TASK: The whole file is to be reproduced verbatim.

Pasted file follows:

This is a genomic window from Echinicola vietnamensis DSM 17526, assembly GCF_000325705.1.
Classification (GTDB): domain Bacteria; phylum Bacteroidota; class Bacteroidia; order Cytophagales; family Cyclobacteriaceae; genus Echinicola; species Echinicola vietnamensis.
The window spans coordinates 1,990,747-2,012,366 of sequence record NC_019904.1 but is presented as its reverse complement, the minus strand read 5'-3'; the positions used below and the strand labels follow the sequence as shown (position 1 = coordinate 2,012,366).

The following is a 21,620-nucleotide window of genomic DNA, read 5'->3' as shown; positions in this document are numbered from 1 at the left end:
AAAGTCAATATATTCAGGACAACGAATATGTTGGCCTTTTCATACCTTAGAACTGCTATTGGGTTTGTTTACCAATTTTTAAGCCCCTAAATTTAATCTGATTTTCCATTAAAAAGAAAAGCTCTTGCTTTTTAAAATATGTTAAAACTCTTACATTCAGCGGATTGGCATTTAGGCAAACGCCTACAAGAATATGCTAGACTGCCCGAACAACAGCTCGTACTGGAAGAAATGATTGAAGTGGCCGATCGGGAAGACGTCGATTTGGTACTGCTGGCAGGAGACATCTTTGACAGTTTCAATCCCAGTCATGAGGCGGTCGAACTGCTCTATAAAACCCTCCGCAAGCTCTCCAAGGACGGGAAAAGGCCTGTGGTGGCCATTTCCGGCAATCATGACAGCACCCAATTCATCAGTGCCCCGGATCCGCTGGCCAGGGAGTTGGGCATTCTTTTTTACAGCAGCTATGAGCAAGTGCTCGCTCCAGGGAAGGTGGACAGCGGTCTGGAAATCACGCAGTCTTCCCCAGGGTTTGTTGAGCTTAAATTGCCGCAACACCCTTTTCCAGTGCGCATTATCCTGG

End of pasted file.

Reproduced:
This is a genomic window from Echinicola vietnamensis DSM 17526, assembly GCF_000325705.1.
Classification (GTDB): domain Bacteria; phylum Bacteroidota; class Bacteroidia; order Cytophagales; family Cyclobacteriaceae; genus Echinicola; species Echinicola vietnamensis.
The window spans coordinates 1,990,747-2,012,366 of sequence record NC_019904.1 but is presented as its reverse complement, the minus strand read 5'-3'; the positions used below and the strand labels follow the sequence as shown (position 1 = coordinate 2,012,366).

The following is a 21,620-nucleotide window of genomic DNA, read 5'->3' as shown; positions in this document are numbered from 1 at the left end:
AAAGTCAATATATTCAGGACAACGAATATGTTGGCCTTTTCATACCTTAGAACTGCTATTGGGTTTGTTTACCAATTTTTAAGCCCCTAAATTTAATCTGATTTTCCATTAAAAAGAAAAGCTCTTGCTTTTTAAAATATGTTAAAACTCTTACATTCAGCGGATTGGCATTTAGGCAAACGCCTACAAGAATATGCTAGACTGCCCGAACAACAGCTCGTACTGGAAGAAATGATTGAAGTGGCCGATCGGGAAGACGTCGATTTGGTACTGCTGGCAGGAGACATCTTTGACAGTTTCAATCCCAGTCATGAGGCGGTCGAACTGCTCTATAAAACCCTCCGCAAGCTCTCCAAGGACGGGAAAAGGCCTGTGGTGGCCATTTCCGGCAATCATGACAGCACCCAATTCATCAGTGCCCCGGATCCGCTGGCCAGGGAGTTGGGCATTCTTTTTTACAGCAGCTATGAGCAAGTGCTCGCTCCAGGGAAGGTGGACAGCGGTCTGGAAATCACGCAGTCTTCCCCAGGGTTTGTTGAGCTTAAATTGCCGCAACACCCTTTTCCAGTGCGCATTATCCTGG